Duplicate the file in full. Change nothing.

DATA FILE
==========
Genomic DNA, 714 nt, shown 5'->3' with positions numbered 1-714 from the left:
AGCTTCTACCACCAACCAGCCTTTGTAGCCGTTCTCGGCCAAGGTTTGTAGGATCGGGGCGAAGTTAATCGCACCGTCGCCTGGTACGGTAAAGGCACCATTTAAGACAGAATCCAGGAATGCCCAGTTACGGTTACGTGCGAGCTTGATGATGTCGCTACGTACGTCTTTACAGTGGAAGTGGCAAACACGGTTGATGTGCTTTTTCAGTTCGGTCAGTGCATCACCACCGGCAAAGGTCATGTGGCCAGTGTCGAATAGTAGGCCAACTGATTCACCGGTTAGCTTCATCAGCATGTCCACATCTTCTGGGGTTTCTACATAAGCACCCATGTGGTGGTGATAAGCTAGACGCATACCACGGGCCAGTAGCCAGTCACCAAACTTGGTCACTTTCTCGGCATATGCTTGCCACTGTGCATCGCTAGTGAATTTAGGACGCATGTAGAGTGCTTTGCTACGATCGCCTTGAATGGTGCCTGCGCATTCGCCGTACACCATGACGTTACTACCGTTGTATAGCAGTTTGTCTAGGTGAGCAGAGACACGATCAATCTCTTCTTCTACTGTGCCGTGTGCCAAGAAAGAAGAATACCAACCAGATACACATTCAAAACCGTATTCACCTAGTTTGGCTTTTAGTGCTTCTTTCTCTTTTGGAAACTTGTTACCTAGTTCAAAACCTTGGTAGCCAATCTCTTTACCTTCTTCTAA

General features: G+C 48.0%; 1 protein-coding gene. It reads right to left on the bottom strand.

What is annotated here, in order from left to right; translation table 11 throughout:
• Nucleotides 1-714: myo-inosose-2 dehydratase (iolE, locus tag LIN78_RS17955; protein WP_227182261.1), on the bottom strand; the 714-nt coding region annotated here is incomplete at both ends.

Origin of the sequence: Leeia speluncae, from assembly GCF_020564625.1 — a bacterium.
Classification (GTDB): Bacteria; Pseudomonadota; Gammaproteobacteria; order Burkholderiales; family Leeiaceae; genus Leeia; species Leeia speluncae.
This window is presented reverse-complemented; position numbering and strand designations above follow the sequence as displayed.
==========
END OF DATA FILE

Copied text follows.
Genomic DNA, 714 nt, shown 5'->3' with positions numbered 1-714 from the left:
AGCTTCTACCACCAACCAGCCTTTGTAGCCGTTCTCGGCCAAGGTTTGTAGGATCGGGGCGAAGTTAATCGCACCGTCGCCTGGTACGGTAAAGGCACCATTTAAGACAGAATCCAGGAATGCCCAGTTACGGTTACGTGCGAGCTTGATGATGTCGCTACGTACGTCTTTACAGTGGAAGTGGCAAACACGGTTGATGTGCTTTTTCAGTTCGGTCAGTGCATCACCACCGGCAAAGGTCATGTGGCCAGTGTCGAATAGTAGGCCAACTGATTCACCGGTTAGCTTCATCAGCATGTCCACATCTTCTGGGGTTTCTACATAAGCACCCATGTGGTGGTGATAAGCTAGACGCATACCACGGGCCAGTAGCCAGTCACCAAACTTGGTCACTTTCTCGGCATATGCTTGCCACTGTGCATCGCTAGTGAATTTAGGACGCATGTAGAGTGCTTTGCTACGATCGCCTTGAATGGTGCCTGCGCATTCGCCGTACACCATGACGTTACTACCGTTGTATAGCAGTTTGTCTAGGTGAGCAGAGACACGATCAATCTCTTCTTCTACTGTGCCGTGTGCCAAGAAAGAAGAATACCAACCAGATACACATTCAAAACCGTATTCACCTAGTTTGGCTTTTAGTGCTTCTTTCTCTTTTGGAAACTTGTTACCTAGTTCAAAACCTTGGTAGCCAATCTCTTTACCTTCTTCTAA

General features: G+C 48.0%; 1 protein-coding gene. It reads right to left on the bottom strand.

What is annotated here, in order from left to right; translation table 11 throughout:
• Nucleotides 1-714: myo-inosose-2 dehydratase (iolE, locus tag LIN78_RS17955; protein WP_227182261.1), on the bottom strand; the 714-nt coding region annotated here is incomplete at both ends.

Origin of the sequence: Leeia speluncae, from assembly GCF_020564625.1 — a bacterium.
Classification (GTDB): Bacteria; Pseudomonadota; Gammaproteobacteria; order Burkholderiales; family Leeiaceae; genus Leeia; species Leeia speluncae.
This window is presented reverse-complemented; position numbering and strand designations above follow the sequence as displayed.